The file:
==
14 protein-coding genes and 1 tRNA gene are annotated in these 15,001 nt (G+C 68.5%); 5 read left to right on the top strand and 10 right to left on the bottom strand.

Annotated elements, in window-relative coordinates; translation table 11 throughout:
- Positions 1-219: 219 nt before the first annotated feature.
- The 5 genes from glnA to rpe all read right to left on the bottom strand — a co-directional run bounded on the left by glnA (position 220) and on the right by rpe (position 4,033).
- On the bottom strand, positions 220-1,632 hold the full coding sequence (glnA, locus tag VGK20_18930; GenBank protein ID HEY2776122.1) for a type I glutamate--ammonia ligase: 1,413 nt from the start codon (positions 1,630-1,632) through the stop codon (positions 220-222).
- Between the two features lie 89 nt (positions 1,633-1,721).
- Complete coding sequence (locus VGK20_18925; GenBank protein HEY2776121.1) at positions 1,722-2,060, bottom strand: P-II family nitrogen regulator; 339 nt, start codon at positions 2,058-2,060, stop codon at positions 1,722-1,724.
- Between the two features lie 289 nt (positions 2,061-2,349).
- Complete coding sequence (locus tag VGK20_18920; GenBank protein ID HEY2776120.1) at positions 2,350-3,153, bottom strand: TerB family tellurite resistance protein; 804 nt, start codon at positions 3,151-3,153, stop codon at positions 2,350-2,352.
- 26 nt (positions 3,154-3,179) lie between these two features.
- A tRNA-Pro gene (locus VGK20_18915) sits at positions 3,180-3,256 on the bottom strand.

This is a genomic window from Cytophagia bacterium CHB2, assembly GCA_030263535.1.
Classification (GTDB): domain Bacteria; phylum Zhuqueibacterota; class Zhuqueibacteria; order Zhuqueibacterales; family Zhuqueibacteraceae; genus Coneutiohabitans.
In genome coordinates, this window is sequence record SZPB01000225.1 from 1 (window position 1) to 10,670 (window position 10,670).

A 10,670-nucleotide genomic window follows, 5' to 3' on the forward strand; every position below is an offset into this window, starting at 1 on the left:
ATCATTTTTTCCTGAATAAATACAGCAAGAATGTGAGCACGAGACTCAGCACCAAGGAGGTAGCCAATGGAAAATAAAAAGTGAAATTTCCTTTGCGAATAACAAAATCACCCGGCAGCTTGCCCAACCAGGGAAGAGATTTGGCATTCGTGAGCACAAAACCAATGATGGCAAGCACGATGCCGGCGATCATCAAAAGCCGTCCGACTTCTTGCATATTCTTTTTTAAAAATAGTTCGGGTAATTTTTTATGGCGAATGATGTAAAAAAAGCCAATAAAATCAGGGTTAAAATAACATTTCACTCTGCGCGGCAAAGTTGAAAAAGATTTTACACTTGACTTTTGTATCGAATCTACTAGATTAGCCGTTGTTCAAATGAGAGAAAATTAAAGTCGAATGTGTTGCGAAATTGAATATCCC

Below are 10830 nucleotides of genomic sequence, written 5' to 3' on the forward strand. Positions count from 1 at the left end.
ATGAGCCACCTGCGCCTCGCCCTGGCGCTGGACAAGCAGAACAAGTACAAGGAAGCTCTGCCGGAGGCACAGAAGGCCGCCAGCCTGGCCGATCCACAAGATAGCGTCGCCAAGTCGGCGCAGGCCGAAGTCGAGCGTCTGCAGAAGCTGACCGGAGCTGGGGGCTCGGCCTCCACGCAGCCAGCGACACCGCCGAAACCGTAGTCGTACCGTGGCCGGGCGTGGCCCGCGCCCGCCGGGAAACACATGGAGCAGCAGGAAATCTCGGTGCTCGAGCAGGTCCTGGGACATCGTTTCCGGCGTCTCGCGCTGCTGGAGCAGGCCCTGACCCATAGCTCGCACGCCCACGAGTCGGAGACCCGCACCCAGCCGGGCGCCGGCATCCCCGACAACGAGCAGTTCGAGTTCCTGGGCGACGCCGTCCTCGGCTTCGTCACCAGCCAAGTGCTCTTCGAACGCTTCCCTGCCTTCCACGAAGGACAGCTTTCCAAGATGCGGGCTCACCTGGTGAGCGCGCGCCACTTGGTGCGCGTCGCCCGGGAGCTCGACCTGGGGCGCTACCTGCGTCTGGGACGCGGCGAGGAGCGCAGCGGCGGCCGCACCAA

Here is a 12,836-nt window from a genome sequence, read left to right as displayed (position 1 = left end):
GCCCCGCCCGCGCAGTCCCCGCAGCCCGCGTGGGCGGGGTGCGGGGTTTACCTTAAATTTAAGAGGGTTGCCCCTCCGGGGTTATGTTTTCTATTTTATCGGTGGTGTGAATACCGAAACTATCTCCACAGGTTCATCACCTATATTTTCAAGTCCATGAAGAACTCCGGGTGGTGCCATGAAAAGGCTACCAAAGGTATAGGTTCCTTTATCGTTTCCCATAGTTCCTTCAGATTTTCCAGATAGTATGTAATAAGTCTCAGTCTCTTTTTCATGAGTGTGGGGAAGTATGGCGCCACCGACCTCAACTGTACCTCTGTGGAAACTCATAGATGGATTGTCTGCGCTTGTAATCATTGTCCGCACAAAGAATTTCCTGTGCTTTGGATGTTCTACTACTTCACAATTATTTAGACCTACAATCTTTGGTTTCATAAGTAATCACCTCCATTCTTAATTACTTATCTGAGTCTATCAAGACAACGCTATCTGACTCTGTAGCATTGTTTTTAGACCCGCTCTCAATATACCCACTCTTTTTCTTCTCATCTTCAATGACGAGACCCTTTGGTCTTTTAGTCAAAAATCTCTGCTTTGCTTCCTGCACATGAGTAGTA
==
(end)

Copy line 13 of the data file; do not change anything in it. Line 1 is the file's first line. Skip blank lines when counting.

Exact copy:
Classification (GTDB): domain Bacteria; phylum Zhuqueibacterota; class Zhuqueibacteria; order Zhuqueibacterales; family Zhuqueibacteraceae; genus Coneutiohabitans.